Monday, August 27, 2012

Icebergs

Icebergs in Davis Strait by Lauren Harris

Lauren Harris was a member of Canada's renowned Group of Seven painters. At first glance, Harris's impression of an iceberg seems fanciful. Green and blue stripes? Clearly this is artistic license at work. No, it isn't.

Jade Iceberg Antarctica (photo: Dr. Steve Nicol)

Antarctica (photo: Dr. Steve Nicol)

Antarctica (photo: Dr. Steve Nicol)

Photo: Oyvind Tangen

Photo: Oyvind Tangen

Icebergs have different colours based on the particulate in the water or snow pack that formed them.  Also if an iceberg has flipped over and its bottom is now on top, it will have different colours showing from the sediment picked up while bumping along the sea bed, or it will have algae which also gives it colour. There are all kinds of scientific ways to describe what makes an iceberg striped and tinted but really, icebergs are all about the colours and shapes and how they are positioned in the water, aren't they?

August iceberg in Frederick Sound  (Southeastern region of Alaska)


Photo: Oyvind Tangen





(photo: Rolf Hicker)

Photo: Oyvind Tangen

Blue melt water pond on an iceberg in a green sea




(Photo: Glenn Browning)

Antarctic iceberg in New Zealand waters

Antarctic iceberg in New Zealand waters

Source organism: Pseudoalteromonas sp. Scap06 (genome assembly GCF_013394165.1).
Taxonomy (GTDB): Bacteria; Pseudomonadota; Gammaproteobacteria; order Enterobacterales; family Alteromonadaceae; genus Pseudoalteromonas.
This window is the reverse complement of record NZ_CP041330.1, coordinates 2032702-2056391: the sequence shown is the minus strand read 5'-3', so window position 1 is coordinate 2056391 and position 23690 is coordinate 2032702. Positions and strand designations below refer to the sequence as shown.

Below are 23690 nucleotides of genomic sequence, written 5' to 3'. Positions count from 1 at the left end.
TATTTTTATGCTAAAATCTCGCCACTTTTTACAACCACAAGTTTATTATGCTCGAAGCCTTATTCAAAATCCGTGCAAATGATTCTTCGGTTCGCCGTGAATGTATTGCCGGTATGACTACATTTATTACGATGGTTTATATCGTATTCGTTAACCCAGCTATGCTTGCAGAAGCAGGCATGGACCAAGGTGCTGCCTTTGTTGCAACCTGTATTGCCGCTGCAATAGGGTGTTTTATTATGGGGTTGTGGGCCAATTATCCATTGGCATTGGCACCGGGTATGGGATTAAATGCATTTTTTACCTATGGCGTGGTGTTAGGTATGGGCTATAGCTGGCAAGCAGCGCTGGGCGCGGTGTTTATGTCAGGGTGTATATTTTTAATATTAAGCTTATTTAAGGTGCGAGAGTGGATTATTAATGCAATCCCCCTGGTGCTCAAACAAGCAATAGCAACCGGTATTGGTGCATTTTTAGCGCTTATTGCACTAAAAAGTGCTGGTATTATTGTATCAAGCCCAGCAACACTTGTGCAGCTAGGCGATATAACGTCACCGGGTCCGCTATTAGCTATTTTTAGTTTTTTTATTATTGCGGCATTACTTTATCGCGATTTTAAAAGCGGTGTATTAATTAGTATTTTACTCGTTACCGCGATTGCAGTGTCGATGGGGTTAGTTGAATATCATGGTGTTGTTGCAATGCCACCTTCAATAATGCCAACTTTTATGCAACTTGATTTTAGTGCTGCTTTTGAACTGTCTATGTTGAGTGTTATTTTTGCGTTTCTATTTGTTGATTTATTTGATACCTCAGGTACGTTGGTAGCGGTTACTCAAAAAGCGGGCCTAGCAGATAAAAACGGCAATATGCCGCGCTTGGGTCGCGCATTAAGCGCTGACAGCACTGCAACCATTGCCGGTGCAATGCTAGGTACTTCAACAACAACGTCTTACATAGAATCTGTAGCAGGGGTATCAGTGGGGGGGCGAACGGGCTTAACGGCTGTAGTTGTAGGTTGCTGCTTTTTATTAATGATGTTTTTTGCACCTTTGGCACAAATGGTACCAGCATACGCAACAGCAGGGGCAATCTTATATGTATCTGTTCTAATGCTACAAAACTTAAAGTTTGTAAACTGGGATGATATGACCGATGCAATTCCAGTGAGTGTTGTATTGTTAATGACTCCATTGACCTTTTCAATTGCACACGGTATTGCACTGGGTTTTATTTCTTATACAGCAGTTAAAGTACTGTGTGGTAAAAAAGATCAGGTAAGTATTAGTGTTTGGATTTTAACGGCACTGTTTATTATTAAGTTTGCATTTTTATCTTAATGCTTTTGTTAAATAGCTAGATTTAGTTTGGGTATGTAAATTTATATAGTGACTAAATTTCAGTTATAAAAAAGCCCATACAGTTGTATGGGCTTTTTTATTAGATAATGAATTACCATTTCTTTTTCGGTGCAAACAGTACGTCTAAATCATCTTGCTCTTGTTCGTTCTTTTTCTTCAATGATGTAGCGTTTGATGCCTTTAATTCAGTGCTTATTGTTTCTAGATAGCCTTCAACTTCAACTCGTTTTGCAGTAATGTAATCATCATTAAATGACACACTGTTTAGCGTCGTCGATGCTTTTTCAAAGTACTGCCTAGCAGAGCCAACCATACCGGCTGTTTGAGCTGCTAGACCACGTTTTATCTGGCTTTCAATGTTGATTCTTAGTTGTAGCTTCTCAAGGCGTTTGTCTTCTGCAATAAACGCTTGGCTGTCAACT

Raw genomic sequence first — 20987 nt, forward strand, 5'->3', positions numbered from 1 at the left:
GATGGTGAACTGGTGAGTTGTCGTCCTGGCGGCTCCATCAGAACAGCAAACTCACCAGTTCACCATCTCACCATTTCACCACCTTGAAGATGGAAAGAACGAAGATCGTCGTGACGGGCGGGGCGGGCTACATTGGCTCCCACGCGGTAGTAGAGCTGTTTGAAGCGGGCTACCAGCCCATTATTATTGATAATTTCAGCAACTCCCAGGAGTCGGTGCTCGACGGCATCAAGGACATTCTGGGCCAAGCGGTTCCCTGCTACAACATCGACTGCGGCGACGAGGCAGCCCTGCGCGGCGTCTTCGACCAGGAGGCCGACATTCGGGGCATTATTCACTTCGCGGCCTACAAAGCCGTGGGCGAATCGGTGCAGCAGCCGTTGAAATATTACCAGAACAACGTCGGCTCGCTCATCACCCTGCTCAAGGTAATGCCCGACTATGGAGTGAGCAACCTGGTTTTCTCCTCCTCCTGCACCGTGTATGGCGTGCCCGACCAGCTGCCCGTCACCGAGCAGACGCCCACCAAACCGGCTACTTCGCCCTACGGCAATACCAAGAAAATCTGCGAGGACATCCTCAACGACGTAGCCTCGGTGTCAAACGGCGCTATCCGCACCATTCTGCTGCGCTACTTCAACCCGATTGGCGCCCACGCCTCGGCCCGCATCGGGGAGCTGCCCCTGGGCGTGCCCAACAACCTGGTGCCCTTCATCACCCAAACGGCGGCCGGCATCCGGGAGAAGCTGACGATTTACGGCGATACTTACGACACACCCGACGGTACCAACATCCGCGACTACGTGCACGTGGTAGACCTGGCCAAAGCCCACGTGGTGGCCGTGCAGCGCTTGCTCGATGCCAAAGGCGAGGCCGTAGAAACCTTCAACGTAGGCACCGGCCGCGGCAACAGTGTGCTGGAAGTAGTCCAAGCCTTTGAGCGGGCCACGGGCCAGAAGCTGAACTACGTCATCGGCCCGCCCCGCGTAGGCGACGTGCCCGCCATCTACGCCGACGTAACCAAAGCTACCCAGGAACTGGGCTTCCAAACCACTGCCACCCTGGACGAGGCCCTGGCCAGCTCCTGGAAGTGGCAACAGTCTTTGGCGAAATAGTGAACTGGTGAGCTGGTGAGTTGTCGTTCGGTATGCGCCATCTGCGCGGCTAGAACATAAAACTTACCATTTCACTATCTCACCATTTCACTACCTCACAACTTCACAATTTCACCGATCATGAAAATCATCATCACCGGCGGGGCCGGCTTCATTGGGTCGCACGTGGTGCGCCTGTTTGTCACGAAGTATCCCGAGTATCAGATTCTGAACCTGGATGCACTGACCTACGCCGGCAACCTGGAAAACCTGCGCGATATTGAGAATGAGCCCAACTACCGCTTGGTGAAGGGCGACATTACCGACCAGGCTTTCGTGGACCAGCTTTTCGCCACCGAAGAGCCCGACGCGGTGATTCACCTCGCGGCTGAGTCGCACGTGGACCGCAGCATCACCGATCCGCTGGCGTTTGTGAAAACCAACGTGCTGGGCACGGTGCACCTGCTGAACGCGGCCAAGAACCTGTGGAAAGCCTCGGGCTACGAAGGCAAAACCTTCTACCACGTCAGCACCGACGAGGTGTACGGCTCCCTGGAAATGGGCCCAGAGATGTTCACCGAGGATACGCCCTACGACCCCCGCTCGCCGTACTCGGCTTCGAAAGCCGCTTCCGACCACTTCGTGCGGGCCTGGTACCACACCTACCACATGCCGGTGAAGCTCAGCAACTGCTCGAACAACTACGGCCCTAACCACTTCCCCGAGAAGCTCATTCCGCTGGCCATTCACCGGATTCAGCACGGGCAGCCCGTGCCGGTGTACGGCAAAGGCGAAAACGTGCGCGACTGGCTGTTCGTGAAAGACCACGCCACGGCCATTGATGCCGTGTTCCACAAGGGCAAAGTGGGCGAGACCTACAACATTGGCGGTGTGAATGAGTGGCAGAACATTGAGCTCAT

I wonder how many bergs are out there with a preserved mammoth in them



Paradise Bay, Antarctica (photo: Michael A. Stecker)


Not real in a really real life kind of way

Interesting side point: Perhaps you've seen images of this 'iceberg' (above) while surfing around the net. Or maybe you've had it forwarded to you by a well meaning elderly Aunt with only enough computer knowledge to make her dangerous? Thank the internet for Snopes. As they explain:

This image was produced in 1999 by Ralph A Clevenger, a professional nature and underwater photographer. Mr. Clevenger explains that this image is not a single photo but a composite of four different photos (not all taken in the same place).
The iceberg image is a digital composite that I designed to illustrate the concept of "what you see is not necessarily what you get". As an underwater photographer I knew that my "vision" of what a big iceberg looks like was impossible to get in reality so I had to create it. The image exists in nature but due to water visibility is not possible to capture on film.
There are 4 separate images involved: the sky, the background, the top iceberg (shot in Antarctica) and the underwater iceberg shot above water in Alaska and flipped in the final composite).
The idea that most of an iceberg is below the surface of the water is correct and one only has to observe ice cubes in a glass of water to see it. In this particular case the photo is not real but only presented as a representation of that fact.

3 comments:

Angie said...

There is so much beauty in this world of ours, isn't there?

Frimmy said...

When I come face to face with how much ugly there is in this world, it always makes me happy to know that beauty exists here and many places of unsung beauty are here also. Even if I'll never be able to visit such places, knowing they're sharing our planet is a comfort.

Tonya said...

They look like ribbon candy!